Adding to myself.

The Gemini programme was a mix of upgraded Mercury and pathfinder for Apollo. So it followed suit. For Apollo there is a need to be able to land almost anywhere around the planet. When coming from the moon you are committed to your landing site to a large extent at the moment you perform the burn to exit lunar orbit, some ability to fine tune the location is provided by correction burns on the way, but these take fuel and won’t give to the entire 24 hour rotation of the Earth to pick from. The Earth will be cheerfully rotating beneath you as you come home, and the point at the edge of the atmosphere where you must insert into re-entry is very very fine. The bit of geography underneath the entry point is determined by where the Earth has rotated to when you hit it, and nothing else. In the event you have an emergency and have to come home right away, there may be no option but to land half a world away from the usual site. The was a serious consideration during Apollo 13, although eventually they had the flexibility to have a reasonably easy landing. During Mercury they had no idea how bad things might become, and the option to bring the capsule down at a moments notice also played into planning.

Cecil’s original answer skates past a critical point of re-entry. He writes that the capsule slows with a retro-rocket, and then (if you were Russian) uses retro-rockets to cushion the landing. This ignores the fact that the actual speed is removed by aerodynamic forces in the atmosphere. To deorbit, the retro-rockets only re-orient the orbit enough that the capsule starts to dip into the atmosphere. On the return from the moon, even this isn’t done. The de-orbit burn at the moon points the capsule back to the Earth, and it slams into the atmosphere at full speed with only feeble attitude control rockets to perform manoeuvring. The Apollo capsule was a lifting body and had some modicum of control in the atmosphere to fly to a landing point, but not much. Enough that it could fly close to the pickup craft if the reentry point was good, but not enough to compensate for any change to re-entry point.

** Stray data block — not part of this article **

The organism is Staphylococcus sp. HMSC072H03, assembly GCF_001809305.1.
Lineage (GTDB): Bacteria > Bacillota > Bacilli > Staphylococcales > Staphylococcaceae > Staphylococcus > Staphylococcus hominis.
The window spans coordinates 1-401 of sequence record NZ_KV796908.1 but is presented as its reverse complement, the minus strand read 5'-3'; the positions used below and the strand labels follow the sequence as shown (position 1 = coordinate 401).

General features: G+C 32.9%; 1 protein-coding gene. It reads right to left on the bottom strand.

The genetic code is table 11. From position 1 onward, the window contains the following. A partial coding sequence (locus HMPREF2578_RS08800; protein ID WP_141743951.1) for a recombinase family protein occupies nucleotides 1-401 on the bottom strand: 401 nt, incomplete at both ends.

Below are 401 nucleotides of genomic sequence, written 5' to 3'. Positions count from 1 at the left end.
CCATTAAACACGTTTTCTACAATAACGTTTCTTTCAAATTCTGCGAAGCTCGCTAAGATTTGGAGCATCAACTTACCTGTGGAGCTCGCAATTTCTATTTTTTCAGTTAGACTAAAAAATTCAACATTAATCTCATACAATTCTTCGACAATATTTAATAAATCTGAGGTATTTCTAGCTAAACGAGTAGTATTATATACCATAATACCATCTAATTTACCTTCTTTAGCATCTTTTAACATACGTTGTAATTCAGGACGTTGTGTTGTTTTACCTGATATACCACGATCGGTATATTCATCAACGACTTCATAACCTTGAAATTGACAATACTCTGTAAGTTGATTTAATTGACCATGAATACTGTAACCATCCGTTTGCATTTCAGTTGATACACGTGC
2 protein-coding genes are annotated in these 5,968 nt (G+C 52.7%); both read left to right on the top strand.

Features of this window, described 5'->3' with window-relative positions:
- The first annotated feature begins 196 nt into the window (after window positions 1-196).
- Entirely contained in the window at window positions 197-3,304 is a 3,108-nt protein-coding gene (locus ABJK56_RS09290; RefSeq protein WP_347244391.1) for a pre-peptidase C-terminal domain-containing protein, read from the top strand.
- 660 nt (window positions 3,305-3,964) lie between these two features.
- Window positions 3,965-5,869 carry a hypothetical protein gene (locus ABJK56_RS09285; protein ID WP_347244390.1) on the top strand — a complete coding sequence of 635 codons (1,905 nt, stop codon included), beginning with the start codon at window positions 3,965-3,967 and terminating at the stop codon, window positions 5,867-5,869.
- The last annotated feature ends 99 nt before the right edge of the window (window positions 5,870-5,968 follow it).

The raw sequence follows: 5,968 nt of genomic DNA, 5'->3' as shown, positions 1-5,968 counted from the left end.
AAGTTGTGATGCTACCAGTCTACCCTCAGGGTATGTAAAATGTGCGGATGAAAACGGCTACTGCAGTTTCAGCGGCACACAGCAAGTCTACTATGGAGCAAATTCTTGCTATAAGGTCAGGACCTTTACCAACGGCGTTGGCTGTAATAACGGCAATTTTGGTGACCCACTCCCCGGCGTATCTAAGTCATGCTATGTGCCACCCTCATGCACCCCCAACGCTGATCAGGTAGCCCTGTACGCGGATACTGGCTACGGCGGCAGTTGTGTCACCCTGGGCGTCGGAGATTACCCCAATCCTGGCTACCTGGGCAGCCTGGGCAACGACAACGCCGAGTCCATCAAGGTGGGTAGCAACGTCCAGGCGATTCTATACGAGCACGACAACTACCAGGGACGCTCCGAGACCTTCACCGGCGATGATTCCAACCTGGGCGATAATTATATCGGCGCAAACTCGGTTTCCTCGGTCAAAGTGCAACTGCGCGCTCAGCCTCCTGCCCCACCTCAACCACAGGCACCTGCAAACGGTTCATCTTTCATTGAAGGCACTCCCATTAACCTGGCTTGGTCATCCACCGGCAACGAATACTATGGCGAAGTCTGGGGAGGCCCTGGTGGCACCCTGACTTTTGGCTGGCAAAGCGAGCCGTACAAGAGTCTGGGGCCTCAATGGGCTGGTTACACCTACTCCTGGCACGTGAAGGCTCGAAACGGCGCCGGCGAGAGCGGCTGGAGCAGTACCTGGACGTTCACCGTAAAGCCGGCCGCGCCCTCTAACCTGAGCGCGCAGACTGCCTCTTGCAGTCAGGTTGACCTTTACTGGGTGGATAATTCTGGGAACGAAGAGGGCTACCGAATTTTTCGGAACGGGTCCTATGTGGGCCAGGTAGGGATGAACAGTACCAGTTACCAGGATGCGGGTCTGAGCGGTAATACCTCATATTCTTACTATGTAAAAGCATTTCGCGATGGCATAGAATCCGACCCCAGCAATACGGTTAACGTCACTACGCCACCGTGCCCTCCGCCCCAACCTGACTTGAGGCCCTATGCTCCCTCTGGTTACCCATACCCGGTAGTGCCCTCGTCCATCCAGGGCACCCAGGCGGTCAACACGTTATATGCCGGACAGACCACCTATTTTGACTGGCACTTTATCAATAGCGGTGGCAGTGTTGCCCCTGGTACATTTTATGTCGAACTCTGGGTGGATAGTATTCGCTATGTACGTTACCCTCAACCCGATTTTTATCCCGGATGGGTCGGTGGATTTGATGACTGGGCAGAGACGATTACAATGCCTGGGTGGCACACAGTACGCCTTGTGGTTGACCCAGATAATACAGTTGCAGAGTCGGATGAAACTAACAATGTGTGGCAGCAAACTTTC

In the end the US has of course performed the vast majority of its manned landings onto the ground, and not the sea.

This is the most enjoyable forum I’ve read in a long time.

Plus “marauding reactionary nomadic pawns of the capitalists” is a phrase that deserves to be immortalized. Maybe as the name of a group funding the remains of the Tea Party. MARENOPAC anyone?

This is the SDMB!

We are what the Interwebs was supposed to be!

I’d like to point out that this particular letterism screams “Political Action Committee (PAC)” to the unenlightened, so it still works.

Francis Vaughan, thank you for that! Wow. Next time I get to do a little cross-country skiing, I will think of those cosmonauts.

So, in essence, one could (oversimply) say that the US flights landed on water because they TOOK OFF over water; and they took off over water (after the first minute of liftoff) because (given US territorial geography) that was the safest thing for people on the ground, in case something went wrong in the first minutes.